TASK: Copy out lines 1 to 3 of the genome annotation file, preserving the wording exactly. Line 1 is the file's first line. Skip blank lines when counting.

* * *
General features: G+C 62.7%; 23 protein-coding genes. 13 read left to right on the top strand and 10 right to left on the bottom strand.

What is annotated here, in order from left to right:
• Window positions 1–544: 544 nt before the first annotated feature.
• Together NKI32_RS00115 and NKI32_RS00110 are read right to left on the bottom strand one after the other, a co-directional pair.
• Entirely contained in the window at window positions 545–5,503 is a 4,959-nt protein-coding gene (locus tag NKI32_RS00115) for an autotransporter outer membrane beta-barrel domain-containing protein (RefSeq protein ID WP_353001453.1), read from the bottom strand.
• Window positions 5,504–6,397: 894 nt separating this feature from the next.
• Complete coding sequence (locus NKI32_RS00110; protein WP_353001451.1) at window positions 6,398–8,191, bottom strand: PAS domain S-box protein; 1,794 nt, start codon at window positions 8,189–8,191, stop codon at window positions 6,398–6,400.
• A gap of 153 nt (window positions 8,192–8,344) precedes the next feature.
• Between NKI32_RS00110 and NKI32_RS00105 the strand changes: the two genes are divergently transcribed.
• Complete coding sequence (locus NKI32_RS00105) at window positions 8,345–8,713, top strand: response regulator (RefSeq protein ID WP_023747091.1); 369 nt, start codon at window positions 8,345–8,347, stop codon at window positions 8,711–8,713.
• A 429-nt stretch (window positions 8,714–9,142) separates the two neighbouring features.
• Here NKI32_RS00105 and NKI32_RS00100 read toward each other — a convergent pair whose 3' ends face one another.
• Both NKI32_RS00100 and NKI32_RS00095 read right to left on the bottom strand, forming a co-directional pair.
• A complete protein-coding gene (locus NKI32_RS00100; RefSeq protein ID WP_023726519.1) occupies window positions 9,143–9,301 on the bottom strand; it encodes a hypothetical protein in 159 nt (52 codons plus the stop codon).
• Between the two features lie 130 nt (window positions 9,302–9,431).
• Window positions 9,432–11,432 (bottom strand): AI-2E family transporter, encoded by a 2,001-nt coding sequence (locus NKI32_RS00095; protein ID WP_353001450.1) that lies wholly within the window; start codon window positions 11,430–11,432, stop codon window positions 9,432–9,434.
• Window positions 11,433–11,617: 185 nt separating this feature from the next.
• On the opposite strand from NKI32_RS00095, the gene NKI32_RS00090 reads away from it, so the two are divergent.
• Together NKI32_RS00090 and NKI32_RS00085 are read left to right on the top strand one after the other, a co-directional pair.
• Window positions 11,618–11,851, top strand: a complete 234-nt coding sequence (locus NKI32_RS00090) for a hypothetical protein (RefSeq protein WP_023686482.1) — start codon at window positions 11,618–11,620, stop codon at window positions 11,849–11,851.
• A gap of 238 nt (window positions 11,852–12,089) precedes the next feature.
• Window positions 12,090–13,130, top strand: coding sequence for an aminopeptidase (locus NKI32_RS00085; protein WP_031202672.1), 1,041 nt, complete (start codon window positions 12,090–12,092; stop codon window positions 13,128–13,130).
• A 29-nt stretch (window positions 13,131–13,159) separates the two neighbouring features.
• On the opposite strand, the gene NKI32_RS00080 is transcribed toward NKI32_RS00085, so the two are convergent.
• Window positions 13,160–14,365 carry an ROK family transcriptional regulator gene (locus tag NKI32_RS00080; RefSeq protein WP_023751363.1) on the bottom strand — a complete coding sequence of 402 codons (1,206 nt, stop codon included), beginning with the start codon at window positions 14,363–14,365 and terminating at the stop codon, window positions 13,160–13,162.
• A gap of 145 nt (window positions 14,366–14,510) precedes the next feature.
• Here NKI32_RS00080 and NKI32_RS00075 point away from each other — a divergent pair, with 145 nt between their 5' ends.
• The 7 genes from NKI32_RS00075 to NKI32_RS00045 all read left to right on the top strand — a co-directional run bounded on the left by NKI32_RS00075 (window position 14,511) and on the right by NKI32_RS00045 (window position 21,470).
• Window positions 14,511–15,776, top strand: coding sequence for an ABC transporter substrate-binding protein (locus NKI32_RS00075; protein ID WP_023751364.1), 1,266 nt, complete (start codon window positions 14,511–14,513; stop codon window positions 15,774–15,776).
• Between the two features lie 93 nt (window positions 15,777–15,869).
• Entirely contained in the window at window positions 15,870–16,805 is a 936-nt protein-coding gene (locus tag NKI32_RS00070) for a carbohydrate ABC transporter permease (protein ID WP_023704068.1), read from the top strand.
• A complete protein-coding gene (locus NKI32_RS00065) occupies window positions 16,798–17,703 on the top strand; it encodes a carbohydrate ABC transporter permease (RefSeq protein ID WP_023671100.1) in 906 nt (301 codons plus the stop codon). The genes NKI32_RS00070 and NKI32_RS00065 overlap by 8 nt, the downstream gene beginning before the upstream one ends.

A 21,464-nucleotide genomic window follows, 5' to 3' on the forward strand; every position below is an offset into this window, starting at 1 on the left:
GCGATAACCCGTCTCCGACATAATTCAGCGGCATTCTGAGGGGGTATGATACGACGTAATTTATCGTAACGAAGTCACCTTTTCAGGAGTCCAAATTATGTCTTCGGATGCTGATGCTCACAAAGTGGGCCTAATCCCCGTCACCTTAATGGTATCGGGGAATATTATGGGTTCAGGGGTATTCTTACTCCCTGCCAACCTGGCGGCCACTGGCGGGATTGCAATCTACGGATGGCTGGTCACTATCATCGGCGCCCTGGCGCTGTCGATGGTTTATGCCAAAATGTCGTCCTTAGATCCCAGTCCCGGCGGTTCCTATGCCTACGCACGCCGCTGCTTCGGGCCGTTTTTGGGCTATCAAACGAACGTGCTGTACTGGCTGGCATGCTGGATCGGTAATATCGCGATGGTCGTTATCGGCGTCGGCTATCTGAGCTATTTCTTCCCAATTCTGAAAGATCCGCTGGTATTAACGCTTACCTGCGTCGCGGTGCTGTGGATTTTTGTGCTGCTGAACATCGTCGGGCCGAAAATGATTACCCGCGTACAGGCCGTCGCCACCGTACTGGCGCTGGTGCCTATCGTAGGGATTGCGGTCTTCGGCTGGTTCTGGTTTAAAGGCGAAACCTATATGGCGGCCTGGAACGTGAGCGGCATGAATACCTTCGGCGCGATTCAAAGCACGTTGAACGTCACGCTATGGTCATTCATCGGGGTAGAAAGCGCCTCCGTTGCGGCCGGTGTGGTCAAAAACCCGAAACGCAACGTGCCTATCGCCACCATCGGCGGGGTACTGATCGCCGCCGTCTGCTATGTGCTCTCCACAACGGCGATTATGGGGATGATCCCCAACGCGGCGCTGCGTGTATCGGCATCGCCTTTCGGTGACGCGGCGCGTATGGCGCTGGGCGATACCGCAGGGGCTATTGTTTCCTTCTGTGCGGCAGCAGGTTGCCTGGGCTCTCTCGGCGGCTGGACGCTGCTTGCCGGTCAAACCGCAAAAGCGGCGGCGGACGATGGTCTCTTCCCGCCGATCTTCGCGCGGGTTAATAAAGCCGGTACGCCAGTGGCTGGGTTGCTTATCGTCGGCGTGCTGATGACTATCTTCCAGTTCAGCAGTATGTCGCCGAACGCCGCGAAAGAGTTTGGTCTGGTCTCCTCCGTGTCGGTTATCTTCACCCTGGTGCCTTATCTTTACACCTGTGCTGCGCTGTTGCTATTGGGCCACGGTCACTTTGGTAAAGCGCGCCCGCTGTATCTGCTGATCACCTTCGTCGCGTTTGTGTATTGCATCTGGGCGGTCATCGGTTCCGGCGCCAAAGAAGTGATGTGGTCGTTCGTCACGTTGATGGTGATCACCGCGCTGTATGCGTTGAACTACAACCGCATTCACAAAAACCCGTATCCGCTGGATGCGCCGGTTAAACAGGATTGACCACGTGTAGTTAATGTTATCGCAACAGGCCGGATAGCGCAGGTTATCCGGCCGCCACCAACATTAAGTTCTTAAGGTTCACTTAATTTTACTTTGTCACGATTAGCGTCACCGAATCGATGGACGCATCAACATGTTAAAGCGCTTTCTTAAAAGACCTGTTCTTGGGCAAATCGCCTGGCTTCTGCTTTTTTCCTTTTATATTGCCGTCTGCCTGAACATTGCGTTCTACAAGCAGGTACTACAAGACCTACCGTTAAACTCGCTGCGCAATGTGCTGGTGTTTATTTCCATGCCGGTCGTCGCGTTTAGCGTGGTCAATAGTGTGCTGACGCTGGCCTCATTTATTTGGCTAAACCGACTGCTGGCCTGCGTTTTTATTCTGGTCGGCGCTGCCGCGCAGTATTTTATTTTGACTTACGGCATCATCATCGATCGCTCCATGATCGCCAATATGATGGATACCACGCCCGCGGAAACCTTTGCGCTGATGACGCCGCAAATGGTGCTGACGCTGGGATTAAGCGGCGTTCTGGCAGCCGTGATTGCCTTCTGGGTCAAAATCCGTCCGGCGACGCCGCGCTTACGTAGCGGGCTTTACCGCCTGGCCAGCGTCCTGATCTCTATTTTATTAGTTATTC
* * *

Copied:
General features: G+C 62.7%; 23 protein-coding genes. 13 read left to right on the top strand and 10 right to left on the bottom strand.

What is annotated here, in order from left to right:
• Window positions 1–544: 544 nt before the first annotated feature.